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Zakia Soman and Noorjehan Niaz of the Bhartiya Muslim Mahila Andolan are standing up against the ban on women at Haji Ali and much else.
Even as the ‘temple entry movement’ spearheaded by Trupti Desai and women of the Bhumata Brigade is gaining traction, two gutsy Muslim women who are co-founders of the Bharatiya Muslim Mahila Andolan (BMMA), a national collective formed in 2007 to champion the cause of rights of Muslim women, are challenging the ban on women’s entry Bhartiya Muslim Mahila Andolan and their involvement in the struggle for right to worshipin the inner sanctum at Haji Ali, a popular Sufi shrine located in Mumbai.
Zakia Soman and Noorjehan Niaz have dedicated their lives to promoting and spreading awareness about the concept and practice of gender justice in the Quran, in line with the spirit of the Indian Constitution.
In this interview, Zakia talks her heart out on issues that matter the most to her and to BMMA, with women’s right to worship without discrimination, and reform in the Muslim personal law at the centre.
BMMA took shape in the first decade of 2000, under the context of the attacks on the world trade centre (2001) and communal riots in Gujarat (2002). We were a bunch of Muslim women working in our respective areas when suddenly we got this opportunity to get together and discuss various issues that were faced by women in the community. That was the birth of BMMA.
This was a time when all of us shared similar emotions and experiences that came with being a Muslim, more so a woman. Scrutiny, curiosity, the burden of identity and a sense of injustice were constantly on our minds.
During 2003-04, we met quite often and discussed issues concerning women in the Muslim community, questions of communal harmony and peaceful co-existence. Our discussions resulted into BMMA being formalized by the end of 2006 and early 2007.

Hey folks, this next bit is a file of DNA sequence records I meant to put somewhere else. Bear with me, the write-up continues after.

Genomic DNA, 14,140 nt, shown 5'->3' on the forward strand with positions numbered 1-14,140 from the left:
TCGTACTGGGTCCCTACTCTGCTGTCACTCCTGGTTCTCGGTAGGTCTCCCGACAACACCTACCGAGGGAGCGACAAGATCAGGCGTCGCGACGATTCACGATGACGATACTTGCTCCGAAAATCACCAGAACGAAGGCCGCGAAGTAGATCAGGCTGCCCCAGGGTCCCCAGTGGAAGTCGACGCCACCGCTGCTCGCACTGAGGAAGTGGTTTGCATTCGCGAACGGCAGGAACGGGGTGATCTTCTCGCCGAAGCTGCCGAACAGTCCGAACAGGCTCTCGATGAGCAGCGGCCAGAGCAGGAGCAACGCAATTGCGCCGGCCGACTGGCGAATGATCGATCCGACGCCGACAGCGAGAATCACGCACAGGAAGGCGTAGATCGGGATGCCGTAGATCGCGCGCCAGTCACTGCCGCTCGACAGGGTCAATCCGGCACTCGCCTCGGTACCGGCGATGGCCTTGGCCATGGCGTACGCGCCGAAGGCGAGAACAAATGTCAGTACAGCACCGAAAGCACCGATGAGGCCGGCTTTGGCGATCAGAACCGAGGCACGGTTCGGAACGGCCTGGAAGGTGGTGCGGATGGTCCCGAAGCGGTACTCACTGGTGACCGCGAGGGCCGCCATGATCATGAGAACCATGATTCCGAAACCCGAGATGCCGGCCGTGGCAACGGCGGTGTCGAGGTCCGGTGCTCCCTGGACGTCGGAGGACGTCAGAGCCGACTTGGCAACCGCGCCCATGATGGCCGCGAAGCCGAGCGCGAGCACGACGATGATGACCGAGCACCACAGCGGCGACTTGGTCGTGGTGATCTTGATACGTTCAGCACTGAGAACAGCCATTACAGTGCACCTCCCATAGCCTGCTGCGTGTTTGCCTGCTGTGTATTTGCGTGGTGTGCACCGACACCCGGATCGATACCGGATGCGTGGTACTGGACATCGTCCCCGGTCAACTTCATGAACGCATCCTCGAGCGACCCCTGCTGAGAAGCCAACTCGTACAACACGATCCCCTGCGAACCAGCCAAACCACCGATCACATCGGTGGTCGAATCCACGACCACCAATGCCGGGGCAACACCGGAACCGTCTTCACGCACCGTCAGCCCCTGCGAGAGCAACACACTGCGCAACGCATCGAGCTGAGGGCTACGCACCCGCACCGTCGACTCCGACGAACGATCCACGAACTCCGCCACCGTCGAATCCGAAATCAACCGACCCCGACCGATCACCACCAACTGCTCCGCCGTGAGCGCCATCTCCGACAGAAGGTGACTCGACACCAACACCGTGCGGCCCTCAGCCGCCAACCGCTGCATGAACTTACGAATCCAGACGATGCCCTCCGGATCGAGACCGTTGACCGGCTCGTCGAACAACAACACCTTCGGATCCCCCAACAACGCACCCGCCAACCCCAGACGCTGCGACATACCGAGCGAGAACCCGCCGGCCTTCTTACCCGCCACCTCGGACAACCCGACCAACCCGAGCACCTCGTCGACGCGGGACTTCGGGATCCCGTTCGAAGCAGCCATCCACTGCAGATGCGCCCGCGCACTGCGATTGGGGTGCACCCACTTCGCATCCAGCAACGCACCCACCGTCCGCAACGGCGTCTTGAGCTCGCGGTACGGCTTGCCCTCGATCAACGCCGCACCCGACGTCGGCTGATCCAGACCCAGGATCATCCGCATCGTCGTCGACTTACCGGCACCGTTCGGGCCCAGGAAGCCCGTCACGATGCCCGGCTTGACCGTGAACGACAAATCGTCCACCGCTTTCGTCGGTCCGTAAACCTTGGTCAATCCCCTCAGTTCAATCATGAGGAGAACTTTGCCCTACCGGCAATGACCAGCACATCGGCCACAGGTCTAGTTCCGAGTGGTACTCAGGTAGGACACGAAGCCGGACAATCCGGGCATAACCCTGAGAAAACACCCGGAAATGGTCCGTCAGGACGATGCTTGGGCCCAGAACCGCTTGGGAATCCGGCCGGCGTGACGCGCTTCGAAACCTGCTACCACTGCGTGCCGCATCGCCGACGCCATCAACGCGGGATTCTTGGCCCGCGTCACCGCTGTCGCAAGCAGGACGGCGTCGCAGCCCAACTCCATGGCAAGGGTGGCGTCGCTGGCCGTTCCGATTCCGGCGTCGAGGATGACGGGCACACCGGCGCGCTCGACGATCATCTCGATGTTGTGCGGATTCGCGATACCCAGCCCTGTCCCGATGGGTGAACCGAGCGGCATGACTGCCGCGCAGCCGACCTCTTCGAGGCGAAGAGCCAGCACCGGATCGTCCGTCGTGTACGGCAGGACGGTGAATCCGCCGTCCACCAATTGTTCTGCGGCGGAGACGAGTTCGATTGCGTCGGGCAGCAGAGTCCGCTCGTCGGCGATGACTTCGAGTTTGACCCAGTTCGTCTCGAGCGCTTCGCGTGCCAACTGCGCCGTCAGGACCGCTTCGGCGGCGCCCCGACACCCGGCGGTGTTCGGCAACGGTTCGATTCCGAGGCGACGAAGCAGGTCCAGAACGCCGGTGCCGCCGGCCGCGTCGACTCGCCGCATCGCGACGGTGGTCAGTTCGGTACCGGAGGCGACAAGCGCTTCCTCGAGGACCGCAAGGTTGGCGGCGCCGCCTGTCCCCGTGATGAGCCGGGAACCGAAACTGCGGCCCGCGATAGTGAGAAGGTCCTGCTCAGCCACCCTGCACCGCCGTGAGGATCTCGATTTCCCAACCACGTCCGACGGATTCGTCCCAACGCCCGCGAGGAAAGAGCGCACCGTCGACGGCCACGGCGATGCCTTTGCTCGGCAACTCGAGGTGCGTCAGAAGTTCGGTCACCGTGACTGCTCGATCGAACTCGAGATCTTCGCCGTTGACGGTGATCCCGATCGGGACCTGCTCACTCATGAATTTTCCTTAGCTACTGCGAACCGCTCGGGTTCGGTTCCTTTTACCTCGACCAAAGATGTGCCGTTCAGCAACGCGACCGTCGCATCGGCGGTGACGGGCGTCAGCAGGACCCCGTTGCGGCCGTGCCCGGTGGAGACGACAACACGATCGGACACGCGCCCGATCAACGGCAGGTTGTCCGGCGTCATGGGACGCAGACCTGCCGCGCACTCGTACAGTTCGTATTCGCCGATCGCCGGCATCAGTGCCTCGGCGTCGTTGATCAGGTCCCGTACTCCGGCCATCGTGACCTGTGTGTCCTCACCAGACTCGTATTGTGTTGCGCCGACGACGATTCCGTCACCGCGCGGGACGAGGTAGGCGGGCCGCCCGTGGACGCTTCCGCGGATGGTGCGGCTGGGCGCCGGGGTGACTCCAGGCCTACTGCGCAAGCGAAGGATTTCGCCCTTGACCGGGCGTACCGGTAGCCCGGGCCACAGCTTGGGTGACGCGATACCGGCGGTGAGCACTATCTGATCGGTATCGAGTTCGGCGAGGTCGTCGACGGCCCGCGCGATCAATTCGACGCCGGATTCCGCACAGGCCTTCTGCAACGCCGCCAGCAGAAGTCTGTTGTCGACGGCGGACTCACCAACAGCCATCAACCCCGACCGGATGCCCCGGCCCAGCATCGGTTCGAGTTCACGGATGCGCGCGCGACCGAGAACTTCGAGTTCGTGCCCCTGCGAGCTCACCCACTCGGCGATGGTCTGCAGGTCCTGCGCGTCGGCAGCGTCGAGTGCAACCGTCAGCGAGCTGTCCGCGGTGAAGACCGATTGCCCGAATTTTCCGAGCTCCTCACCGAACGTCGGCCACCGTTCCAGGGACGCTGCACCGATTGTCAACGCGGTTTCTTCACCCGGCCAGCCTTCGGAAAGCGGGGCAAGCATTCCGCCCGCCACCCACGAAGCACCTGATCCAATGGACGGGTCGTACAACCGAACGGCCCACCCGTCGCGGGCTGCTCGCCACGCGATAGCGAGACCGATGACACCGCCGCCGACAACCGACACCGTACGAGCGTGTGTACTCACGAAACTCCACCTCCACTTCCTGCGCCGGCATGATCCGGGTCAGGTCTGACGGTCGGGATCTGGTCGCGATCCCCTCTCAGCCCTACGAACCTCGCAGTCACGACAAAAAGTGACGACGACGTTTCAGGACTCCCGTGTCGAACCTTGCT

7th annual con – District convenors (4th Dec 2014)
BMMA has emerged as a national collective on two key issues – those dealing with family, community, Muslim society and status of women, gender justice in the Quran in particular, and communal harmony and citizenship rights of Muslims in general. In its tenth year now, BMMA believes that the principles of equality and justice are found in both the Quran and the Constitution of India. We are working to bring forth concerns of Muslim women in mainstream public discourse.
We have had our share of experiences in gender discrimination by the institutionalized forms of religion. In 2011, when a team of women from BMMA visited Haji Ali to pray and seek blessings, we were denied entry into the inner sanctum of the shrine.
We approached the trustees of the dargah and wrote several letters to them in order to understand the reasons behind this ban on women’s entry. Failing to receive any response even after intervention by government bodies, we filed a PIL (Public Interest Litigation) in 2015 as the only recourse left to be adopted was legal. We applaud Trupti Desai’s efforts in leading from the front and we support her since we are struggling to achieve similar goals.
At present, we are awaiting the court’s verdict on the issue and are hopeful that it will be encouraging. There are many feminist movements the world over, but very few organized movements that fight for the right to enter a temple/shrine.
Women are second to none, so why should they be banned from entering the inner sanctum at Haji Ali? Shrines like Haji Ali represent the liberal, just and humane face of Islam and we will challenge anyone who attempts to distort it.
Educating women and men from the Muslim community is a key area of our work. We believe that justice, kindness, compassion and wisdom are the core values of the Quran and any belief or practice that doesn’t concur with this is unacceptable to us.
Years of research and ground work done at BMMA clearly indicates Quranic verses that reflect gender just principles. We use these verses as evidence based support in our trainings, workshops to help spread rights based consciousness among Muslim women.